A short-term spending bill to avert a US government shutdown has been approved by the House of Representatives.
Six Democrats voted for the bill and 11 Republicans voted against it, as it passed by a margin of 230 to 197.
The measure that would fund the government for another four weeks now heads to the Senate, where Democrats have already indicated they have enough support to block it.
Congress has been scrambling to pass a short-term measure before a shutdown comes into effect over the weekend.
In an attempt to deter Democrats from voting against it, Republican leaders had added a provision to the bill that would extend the popular Children’s Health Insurance Program (CHIP) for six years.
Democrats had fought to continue federal funding for the programme that serves nearly 9 million children. Federal financing for it expired in October and several states are close to exhausting their money.
But not even an extension of CHIP may be enough to get Democratic senators to vote for the spending bill. Many, including some who were viewed to be among the most likely to vote for the measure, have already voiced their opposition.
Several have also made it clear they will not consider voting for another spending measure unless they receive assurances that there will be a permanent legislative fix for the Deferred Action for Childhood Arrivals programme, or DACA. The programme, which expires in March, allows young immigrants brought into the country illegally by their parents to secure work permits and deportation reprieves.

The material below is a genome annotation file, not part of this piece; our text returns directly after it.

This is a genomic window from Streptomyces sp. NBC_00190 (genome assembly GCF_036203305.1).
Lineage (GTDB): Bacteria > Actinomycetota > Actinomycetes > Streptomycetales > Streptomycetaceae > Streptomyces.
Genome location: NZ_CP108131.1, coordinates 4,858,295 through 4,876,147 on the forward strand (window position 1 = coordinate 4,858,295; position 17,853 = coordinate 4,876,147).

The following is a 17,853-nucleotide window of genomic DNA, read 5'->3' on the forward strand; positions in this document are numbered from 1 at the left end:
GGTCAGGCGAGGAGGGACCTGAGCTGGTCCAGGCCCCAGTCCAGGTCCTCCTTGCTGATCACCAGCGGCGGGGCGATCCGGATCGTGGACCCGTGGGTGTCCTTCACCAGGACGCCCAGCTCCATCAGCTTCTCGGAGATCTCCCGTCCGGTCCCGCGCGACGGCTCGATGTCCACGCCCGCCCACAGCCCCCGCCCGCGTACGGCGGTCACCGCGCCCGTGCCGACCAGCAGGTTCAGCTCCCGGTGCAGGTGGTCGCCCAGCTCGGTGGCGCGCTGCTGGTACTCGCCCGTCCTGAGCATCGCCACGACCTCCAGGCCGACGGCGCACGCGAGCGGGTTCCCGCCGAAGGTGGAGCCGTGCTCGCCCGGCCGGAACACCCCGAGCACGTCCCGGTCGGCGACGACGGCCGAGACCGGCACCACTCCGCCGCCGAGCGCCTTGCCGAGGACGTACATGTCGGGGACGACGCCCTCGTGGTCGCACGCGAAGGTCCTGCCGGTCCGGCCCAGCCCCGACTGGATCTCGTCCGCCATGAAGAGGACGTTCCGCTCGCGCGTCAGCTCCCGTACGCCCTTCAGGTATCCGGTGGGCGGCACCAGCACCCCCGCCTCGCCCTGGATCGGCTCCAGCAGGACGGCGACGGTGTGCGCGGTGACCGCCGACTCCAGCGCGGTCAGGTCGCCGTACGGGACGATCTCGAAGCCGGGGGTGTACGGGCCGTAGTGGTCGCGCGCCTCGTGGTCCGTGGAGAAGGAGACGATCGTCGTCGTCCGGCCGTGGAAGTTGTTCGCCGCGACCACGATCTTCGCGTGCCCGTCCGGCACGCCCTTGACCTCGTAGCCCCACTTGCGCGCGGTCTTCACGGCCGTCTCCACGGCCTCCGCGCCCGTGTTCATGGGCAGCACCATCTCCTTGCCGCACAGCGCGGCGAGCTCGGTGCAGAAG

Congress has already passed multiple short-term spending bills, known on Capitol Hill as “continuing resolutions” - or CRs – to try to keep negotiations on immigration and other tough issues alive.
“It’s a mess,” said Senate Minority Leader Chuck Schumer. “We can’t keep careening from short-term CR to short-term CR. If this bill passes, there will be no incentive to negotiate and we will be right back here in a month with the same problems at our feet.”
Senate Majority Leader Mitch McConnell said his colleagues “on the other side of the aisle do not oppose a single thing in this bill.”
He continued: “They know they can’t possibly explain to our warfighters and veterans, to our seniors, to our opioid treatment centers, to the millions of vulnerable children and their families who depend on S-CHIP for coverage, or to all the Americans who rely on the federal government for critical services like food inspections and Social Security checks.”